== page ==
The US country trio Dixie Chicks have changed their name to the Chicks because of connotations with the word Dixie, which was used to describe the Confederate US states that upheld slavery.
The Chicks released a new song, March March, to unveil the new name. Its lyrics make reference to demonstrations: “Tell the ol’ boys in the white bread lobby / What they can and can’t do with their bodies / Temperatures risin’ cities are sinkin’”.
The word Dixie is derived from Jeremiah Dixon, who in the 1760s gave his name to the Mason-Dixon, which came to demarcate the northern and southern states in the eastern US. There is no strict definition of the Dixie region, but it is usually used to describe the 11 slave-holding states that seceded in 1861 to form the Confederacy and were later defeated in the American civil war.
There has been no announcement from the group explaining the change, beyond an unattributed quote in a press release: “If your voice held no power, they wouldn’t try to silence you.”
The group originally took their name from Dixie Chicken, an album by US rock band Little Feat, when they formed in 1989.
Their decision comes amid a reckoning about outdated or racist terminology and imagery in the US, as civil rights movements intensify efforts in the wake of the killing of George Floyd and others.
Earlier in June another country group, Lady Antebellum, changed their name to Lady A, as “antebellum” is used to describe the slave-holding southern US before the civil war. In a statement, the group said they were “regretful and embarrassed to say that we did not take into account the associations that weigh down this word”.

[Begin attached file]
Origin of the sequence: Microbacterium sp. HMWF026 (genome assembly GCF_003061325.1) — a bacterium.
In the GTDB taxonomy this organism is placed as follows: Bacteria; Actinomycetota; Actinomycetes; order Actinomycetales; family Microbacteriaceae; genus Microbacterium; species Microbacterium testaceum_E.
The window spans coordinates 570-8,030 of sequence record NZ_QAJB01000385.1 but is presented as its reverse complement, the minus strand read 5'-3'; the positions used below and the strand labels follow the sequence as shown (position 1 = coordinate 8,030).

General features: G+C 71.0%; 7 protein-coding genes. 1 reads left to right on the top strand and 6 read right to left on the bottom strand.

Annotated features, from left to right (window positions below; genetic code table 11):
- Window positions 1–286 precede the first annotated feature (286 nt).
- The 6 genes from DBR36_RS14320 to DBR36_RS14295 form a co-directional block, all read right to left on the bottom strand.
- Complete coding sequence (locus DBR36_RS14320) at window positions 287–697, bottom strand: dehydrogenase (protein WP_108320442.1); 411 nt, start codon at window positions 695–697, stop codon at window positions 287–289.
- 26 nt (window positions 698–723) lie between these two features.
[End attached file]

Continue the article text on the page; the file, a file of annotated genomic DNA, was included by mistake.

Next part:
March March also makes reference to US school shootings, and the anti-gun demonstrations of Emma González and other young activists: “Brenda’s packin’ heat cuz she don’t like Mondays / Underpaid teacher policing the hallways … Standing with Emma and our sons and daughters / Watchin’ our youth have to solve our problems / I’ll follow them so who’s comin’ with me.”
The Chicks are gearing up to release Gaslighter, their first studio album since 2006, on 17 July. Their three most recent albums have all topped the US charts. The group received widespread opprobrium in the country music scene for criticising George W Bush in 2003 over the invasion of Iraq, including death threats, and being blacklisted by many country music radio stations.